Ivan, who has had a second home in the Chinon area for 15 years, had tried to buy Beauséjour in 2016 but the negotiations, which lasted nearly a year, were ultimately fruitless. Instead Ivan embarked on his Chenin Blanc adventure – Domaine Belargus in Anjou. 

Beauséjour has been created by the Chauveau family, especially by Gérard Chauveau. His father Dr Jacques Chauveau bought a simple farm in 1951. However, it didn't become a domaine viticole until 1968 when Jacques' son Gérard, an architect and town planner, inherited the property. He planted the first vines the following year and then slowly built the estate up to its current size – 100 hectares in one continuous plot, which is certainly unusual in the Loire and elsewhere in many parts of France, where it is customary for farmers to have lots of different parcels of land. The estate now has 27 hectares of vines facing south across the valley of the Vienne, 50 hectares of forest and the rest as fields.

In 1995 David Chauveau, Gérard's son became responsible for wine-making and three years later in 1998 took over the running of Beauséjour with his mother Marie-Claude. In late February 2021 Gérard Chauveau died at 95. The family sought a buyer to continue the work of Gérard and contact with Ivan was resumed. Although there were apparently a number of interested parties, the Chauveaus chose to reach agreement with Ivan. They will continue to be involved with David Chauveau as co-manager and Marie-Claude has the right to stay in the family home for the rest of her life.

The purchase of Beauséjour will allow Ivan in two years' time to give up his high finance life in Paris where he is a partner in PAI Partners, a venture capital and private equity company, and become of full-time vigneron. 

Ivan sees Beauséjour as a long-term project as he explains:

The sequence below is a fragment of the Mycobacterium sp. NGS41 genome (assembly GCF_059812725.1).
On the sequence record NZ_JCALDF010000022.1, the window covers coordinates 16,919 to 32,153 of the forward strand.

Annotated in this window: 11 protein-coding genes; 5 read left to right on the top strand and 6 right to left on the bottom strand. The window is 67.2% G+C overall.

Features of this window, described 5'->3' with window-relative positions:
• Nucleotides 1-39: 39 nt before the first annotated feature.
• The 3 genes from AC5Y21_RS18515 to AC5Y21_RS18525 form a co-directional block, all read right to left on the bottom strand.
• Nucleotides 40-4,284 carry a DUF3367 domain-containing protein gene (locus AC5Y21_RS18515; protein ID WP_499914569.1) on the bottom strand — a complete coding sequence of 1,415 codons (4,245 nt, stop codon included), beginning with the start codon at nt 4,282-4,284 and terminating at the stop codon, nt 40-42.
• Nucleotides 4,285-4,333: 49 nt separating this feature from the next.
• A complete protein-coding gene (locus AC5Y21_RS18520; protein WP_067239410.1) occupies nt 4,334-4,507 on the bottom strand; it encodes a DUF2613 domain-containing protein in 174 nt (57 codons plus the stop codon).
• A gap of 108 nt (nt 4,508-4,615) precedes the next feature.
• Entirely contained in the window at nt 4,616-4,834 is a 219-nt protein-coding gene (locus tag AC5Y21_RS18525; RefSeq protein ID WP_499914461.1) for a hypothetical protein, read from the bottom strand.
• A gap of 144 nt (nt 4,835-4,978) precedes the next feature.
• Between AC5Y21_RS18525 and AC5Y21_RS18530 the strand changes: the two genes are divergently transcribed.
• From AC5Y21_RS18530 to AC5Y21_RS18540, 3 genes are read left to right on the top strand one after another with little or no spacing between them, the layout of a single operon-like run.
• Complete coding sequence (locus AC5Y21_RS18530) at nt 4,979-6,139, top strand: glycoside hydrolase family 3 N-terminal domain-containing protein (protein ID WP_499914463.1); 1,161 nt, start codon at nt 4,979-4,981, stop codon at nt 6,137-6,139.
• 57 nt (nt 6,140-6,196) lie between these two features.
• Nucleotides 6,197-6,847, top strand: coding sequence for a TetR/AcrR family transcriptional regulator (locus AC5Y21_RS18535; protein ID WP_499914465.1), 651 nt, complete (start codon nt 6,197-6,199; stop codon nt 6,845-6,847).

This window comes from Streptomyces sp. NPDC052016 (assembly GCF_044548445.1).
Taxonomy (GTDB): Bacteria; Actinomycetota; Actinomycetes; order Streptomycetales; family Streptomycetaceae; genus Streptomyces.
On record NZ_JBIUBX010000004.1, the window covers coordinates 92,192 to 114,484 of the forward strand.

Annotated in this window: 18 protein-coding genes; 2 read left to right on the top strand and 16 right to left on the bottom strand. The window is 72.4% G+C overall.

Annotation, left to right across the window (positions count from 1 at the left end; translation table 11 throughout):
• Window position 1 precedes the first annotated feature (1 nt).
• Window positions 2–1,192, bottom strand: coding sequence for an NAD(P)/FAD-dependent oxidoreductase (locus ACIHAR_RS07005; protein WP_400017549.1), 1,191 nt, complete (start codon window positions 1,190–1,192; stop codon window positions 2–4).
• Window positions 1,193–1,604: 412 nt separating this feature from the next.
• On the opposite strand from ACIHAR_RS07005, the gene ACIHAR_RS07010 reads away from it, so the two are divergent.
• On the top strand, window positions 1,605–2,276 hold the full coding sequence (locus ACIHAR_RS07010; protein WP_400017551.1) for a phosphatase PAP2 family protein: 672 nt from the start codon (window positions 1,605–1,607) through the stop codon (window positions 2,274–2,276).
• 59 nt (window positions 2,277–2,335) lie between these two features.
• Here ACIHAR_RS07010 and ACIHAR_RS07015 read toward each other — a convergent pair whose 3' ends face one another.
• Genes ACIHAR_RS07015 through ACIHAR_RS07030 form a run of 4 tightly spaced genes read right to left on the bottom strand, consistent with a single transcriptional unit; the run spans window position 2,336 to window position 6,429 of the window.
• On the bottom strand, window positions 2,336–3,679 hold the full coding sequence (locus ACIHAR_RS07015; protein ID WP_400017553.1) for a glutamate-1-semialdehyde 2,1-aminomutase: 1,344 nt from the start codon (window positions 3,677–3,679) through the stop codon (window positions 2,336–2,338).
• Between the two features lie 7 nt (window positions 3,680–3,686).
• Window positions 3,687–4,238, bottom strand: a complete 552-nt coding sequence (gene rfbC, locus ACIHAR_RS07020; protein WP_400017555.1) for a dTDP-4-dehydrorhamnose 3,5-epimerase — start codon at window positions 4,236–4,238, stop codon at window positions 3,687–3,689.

'Un projet global, un projet de vie.

Ce projet, son « Premier Amour », préfigure la reconversion d’Ivan dans le monde du vin.

Pour Ivan, tout est question d’équilibre ! Quand il aura tourné la page de sa « vie parisienne », il pourra ainsi se concentrer sur 2 projets complémentaires : Belargus et Beauséjour, le Chenin et le Cabernet Franc, les schistes et le calcaire, l’Anjou et la Touraine...

A Beauséjour, le chantier est immense : Ivan souhaite donc s’inscrire dans le temps (très) long. Les premières années seront uniquement consacrées à un travail de fond sur le vignoble et à sa conversion en bio.'

Domaine de Beauséjour, Panzoult
October 2010

In a nice piece of symmetry Ivan and his wife bought their Chinon maison secondaire from Madame Chauveau's niece...! 

In the short time (since 2018) Ivan has been involved in Anjou Ivan has already made a considerable impression, Beauséjour looks to be another exciting project – this time red with Cabernet Franc balanced by Chenin Blanc in Anjou, although perhaps there might some day be space for some Chenin Blanc plantings on a clay-limestone slope at Panzoult...  

Meanwhile in Anjou plans for a new Belargus winery are advancing.